This is a very disappointing new release, I am sorry to report. To my ears, Parkin is simply the wrong pianist for this music, veiling it all under a lazy, nostalgic haze. Yes, there is that element in Barber’s character, and in some of these pieces in particular, but it doesn’t need to be exaggerated; in fact, sometimes it needs to be counter-balanced. For example, Barber’s foray into salon music, Souvenirs, is pure nostalgia, and I suspect that this is this piece that holds the greatest appeal for Parkin, because he plays all the music on this disc as if this campy ballet were the aesthetic standard-bearer. Yet even Souvenirs sounds lumpy and rhythmically slack in Parkin’s hands, thoroughly lacking the necessary flair and panache.

Excursions, Barber’s genteel distillation of American vernacular styles, such as the blues, hoe-down, and boogie woogie, is already so tender-footed that it benefits from a performance that offers a little backbone. However, Parkin’s soft-focus reading makes the piece sound tepid and silly. 

The late Ballade, whose theme and mood recall the much earlier Music from a Scene from Shelley, is a very weak piece, written when Barber was suffering from depression and alcoholism. It is a stillborn effort, and Parkin is unable to bring it to life.

But the problematic Sonata is a real disaster: Parkin seems thoroughly unresponsive to the elements of dramatic conflict and visceral energy inherent in the work. Indeed, he seems almost to recoil from them, resulting in the limpest and most anemic performance I have ever heard. The concluding fugue, which usually creates a sensational effect, simply falls flat.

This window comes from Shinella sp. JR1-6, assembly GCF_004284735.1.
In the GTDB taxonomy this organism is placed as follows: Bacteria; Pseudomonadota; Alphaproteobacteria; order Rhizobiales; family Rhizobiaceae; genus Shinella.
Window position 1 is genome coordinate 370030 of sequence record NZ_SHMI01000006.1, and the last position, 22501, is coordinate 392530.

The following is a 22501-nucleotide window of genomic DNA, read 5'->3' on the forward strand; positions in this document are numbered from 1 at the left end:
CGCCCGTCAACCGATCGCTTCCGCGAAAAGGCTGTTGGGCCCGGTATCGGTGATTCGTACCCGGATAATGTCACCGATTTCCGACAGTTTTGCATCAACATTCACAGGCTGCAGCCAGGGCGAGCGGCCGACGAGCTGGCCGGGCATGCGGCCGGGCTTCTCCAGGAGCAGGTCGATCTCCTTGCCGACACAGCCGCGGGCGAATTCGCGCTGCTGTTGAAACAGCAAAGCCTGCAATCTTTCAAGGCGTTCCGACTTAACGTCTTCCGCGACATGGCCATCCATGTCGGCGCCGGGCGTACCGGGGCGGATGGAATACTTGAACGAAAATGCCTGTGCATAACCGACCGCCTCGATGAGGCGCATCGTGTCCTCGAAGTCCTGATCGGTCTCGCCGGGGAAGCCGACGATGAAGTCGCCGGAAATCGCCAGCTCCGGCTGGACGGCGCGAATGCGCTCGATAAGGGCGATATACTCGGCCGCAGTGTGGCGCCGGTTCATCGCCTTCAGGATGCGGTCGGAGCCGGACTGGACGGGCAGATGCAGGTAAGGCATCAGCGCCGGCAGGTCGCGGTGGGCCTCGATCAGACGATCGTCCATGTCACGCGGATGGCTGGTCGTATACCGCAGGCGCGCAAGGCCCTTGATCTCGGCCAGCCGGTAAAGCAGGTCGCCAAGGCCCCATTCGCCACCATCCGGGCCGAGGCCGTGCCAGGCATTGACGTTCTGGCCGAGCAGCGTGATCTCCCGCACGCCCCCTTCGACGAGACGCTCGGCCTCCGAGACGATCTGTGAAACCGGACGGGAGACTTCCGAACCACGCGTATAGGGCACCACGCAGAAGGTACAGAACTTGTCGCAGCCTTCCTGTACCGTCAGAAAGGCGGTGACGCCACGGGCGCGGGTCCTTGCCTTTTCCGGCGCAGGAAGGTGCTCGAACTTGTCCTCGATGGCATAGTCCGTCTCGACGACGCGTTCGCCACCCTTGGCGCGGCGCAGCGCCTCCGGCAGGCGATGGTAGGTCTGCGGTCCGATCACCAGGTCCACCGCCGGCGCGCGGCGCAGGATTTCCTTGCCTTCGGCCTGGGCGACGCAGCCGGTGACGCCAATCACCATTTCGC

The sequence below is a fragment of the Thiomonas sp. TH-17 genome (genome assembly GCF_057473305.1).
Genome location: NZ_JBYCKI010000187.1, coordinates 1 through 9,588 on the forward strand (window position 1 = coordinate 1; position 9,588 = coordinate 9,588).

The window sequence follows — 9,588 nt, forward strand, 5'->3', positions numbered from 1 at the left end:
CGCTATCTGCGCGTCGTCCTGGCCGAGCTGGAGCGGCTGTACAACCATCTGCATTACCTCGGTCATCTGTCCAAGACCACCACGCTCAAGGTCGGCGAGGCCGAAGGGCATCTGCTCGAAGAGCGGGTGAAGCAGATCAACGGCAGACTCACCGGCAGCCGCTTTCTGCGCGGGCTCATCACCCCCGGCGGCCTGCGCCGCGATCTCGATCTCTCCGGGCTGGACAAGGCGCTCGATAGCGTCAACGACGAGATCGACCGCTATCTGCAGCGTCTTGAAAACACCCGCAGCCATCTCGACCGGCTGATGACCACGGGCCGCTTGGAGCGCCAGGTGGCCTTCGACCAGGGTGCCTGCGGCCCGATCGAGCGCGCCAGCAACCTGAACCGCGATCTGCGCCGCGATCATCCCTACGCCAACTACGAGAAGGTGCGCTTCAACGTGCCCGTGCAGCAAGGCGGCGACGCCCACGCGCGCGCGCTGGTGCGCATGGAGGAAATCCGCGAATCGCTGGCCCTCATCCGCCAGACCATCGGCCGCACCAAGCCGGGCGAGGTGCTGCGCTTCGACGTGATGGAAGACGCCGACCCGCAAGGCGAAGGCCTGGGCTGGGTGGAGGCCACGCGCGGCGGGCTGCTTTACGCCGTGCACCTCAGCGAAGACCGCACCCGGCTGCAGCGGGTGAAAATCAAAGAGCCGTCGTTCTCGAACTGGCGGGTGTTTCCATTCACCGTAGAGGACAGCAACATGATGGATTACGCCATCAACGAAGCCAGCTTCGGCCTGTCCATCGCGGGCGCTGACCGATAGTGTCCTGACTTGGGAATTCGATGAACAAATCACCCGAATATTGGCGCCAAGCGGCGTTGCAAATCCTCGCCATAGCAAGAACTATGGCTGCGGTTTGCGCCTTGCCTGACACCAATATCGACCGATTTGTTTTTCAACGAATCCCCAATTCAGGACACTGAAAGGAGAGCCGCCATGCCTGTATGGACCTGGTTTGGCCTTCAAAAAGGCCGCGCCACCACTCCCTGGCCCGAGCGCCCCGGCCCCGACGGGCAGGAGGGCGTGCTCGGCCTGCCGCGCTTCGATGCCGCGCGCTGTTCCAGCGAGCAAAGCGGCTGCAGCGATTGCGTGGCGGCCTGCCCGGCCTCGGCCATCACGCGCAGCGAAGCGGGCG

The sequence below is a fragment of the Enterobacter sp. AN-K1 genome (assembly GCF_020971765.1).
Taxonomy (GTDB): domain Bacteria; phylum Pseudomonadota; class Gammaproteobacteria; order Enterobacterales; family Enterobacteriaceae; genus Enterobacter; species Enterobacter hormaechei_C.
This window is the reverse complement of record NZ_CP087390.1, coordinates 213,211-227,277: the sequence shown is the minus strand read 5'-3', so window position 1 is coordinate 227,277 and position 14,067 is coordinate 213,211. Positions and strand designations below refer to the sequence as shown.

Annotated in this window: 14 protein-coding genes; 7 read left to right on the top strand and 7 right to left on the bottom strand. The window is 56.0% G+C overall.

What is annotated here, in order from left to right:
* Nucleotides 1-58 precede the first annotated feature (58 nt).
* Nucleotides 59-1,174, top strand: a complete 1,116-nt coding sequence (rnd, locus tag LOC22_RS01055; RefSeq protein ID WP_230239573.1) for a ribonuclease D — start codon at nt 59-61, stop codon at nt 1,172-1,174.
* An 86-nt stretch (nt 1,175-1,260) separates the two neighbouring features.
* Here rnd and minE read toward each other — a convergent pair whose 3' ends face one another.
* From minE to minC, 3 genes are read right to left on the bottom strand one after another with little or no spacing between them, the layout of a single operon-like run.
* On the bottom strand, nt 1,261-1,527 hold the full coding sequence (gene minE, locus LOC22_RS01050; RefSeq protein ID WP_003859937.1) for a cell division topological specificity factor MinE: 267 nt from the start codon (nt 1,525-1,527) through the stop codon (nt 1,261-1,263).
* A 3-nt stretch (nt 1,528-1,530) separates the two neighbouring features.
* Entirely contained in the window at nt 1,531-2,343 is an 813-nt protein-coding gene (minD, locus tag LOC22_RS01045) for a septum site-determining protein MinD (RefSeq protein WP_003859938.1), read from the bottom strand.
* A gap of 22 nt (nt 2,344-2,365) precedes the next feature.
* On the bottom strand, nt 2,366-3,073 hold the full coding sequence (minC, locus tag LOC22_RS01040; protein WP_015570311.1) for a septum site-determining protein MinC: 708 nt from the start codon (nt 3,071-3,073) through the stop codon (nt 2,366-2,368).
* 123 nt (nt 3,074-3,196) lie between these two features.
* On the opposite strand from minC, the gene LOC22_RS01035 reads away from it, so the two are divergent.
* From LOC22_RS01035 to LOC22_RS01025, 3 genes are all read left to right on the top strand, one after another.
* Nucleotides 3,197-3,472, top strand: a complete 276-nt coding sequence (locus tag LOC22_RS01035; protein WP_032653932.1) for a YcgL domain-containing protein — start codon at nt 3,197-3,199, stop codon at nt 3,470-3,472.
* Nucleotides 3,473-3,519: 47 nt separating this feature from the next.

The only piece that really comes off successfully is the 4-minute Nocturne, a haunting homage to Chopin that calls for precisely the dreamy approach that Parkin lends to everything here.

Despite all the attention it has received during recent years, Barber’s piano music still awaits a convincing advocate.

FLAGELLO: Symphony No. I

Symphony No. 1 by Nicolas Flagello

Nicolas Flagello composed his Symphony No. 1 during the years 1964-68; it was first performed in 1971, with the composer himself conducting the symphony orchestra of the Manhattan School of Music.  It is Flagello’s largest and most ambitious abstract work and is, in many ways, a definitive statement of his identity as a composer and as a human being.  That is, like most of his music–and that of many of his beloved late-Romantics–it is emotionally autobiographical.  At the same time, it is a work of consummate compositional mastery and discipline, a virtual textbook of classic symphonic technique.